This evening, Father Kiser will celebrate the Eucharist with those interested here at the Mid-American Oireachtas (big Irish dancing competition). After a day of dancing and music, we will gather as an Irish dancing community to celebrate our faith. I'm particularly interested to see how Mass will play out this evening as today marks the full implementation of the Third English Translation of the Roman Missal.
Briefly, I think that those with the loudest voices - those who think this new translation is going to fix problems and those who think that it will cause problems - are going to be disappointed. It seems to me that what has been forgotten is that our language, human language, always falls short of fully expressing its target. When I say, "I love my niece and nephew," it is maddeningly difficult to get across to you the nuance of the word love. How much more difficult, Saint Thomas Aquinas realized (as others before and after), is it to use words of God. No translation of the liturgy is going to be perfect, nor is anything we say ever going to be adequate of its subject.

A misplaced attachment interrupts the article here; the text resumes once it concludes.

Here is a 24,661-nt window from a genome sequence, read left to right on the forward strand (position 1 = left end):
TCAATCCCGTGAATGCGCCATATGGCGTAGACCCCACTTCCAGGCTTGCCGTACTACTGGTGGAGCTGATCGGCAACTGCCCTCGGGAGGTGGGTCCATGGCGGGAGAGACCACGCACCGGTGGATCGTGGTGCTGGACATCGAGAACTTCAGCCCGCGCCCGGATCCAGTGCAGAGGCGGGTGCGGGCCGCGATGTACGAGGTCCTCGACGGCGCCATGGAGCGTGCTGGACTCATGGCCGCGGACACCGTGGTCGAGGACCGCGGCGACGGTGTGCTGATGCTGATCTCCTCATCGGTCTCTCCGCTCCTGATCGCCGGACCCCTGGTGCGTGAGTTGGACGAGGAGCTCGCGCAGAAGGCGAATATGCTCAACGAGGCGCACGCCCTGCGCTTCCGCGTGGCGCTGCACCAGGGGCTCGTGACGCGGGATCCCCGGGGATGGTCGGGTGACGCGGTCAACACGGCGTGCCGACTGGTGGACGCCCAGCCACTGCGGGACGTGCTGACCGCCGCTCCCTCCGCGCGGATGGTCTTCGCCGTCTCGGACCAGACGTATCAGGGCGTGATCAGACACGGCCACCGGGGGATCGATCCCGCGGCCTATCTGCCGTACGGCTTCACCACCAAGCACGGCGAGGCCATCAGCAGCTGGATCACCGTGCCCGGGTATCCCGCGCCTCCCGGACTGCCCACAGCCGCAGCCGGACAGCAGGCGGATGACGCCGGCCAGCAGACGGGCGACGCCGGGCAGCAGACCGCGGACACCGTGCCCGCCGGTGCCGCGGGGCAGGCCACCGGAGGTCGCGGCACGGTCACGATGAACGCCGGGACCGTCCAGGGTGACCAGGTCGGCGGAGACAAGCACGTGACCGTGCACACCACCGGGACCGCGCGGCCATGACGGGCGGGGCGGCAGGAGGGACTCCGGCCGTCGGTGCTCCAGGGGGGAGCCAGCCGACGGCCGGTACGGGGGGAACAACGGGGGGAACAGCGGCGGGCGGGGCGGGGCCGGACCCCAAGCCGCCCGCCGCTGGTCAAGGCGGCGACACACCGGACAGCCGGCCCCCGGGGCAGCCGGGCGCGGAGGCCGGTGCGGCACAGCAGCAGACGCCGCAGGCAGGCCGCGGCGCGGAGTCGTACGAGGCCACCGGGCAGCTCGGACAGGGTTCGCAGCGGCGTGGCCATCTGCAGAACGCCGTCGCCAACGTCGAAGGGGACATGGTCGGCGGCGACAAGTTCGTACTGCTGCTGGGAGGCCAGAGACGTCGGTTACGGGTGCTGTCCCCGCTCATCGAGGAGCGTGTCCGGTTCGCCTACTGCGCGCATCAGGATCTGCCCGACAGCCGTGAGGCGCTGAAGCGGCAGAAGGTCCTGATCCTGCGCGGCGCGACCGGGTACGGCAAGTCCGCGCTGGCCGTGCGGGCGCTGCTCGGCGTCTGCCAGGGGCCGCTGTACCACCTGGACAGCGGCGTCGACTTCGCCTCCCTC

Ultimately, I hope all Catholics enter into this with a spirit of generosity. Perhaps the new translation, even where it is difficult, will grab our attention in new ways and give us something to think about: rather than rambling off prayers in a rote manner, this just might give us pause to re-acquaint ourselves with the prayers that have united the Catholic faith for centuries.
Over the last few weeks, I've begun to notice a common refrain from my Hebrew Scripture and New Testament students. Very often, they wil...
Below, please find the third case study I wrote and used on my final exam for our junior-year morality course.
Teachers know well “the apple does not fall far from the tree.” The annual parent-teacher conference attests and affirm...